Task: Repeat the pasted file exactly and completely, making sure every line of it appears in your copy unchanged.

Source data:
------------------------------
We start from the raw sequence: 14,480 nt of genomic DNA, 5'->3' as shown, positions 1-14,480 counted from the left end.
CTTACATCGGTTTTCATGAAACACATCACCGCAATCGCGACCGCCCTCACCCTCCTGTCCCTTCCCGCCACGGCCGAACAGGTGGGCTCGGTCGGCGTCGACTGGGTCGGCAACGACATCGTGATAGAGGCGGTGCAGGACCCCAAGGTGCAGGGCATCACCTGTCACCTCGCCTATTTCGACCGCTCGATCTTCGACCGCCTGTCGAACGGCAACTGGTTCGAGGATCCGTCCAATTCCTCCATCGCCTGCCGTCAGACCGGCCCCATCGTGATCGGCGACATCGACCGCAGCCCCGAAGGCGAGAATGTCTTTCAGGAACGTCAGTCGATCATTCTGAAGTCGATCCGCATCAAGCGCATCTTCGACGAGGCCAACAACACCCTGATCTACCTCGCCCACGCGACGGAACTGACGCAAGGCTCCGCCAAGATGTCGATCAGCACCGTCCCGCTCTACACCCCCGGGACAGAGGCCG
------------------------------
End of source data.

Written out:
We start from the raw sequence: 14,480 nt of genomic DNA, 5'->3' as shown, positions 1-14,480 counted from the left end.
CTTACATCGGTTTTCATGAAACACATCACCGCAATCGCGACCGCCCTCACCCTCCTGTCCCTTCCCGCCACGGCCGAACAGGTGGGCTCGGTCGGCGTCGACTGGGTCGGCAACGACATCGTGATAGAGGCGGTGCAGGACCCCAAGGTGCAGGGCATCACCTGTCACCTCGCCTATTTCGACCGCTCGATCTTCGACCGCCTGTCGAACGGCAACTGGTTCGAGGATCCGTCCAATTCCTCCATCGCCTGCCGTCAGACCGGCCCCATCGTGATCGGCGACATCGACCGCAGCCCCGAAGGCGAGAATGTCTTTCAGGAACGTCAGTCGATCATTCTGAAGTCGATCCGCATCAAGCGCATCTTCGACGAGGCCAACAACACCCTGATCTACCTCGCCCACGCGACGGAACTGACGCAAGGCTCCGCCAAGATGTCGATCAGCACCGTCCCGCTCTACACCCCCGGGACAGAGGCCG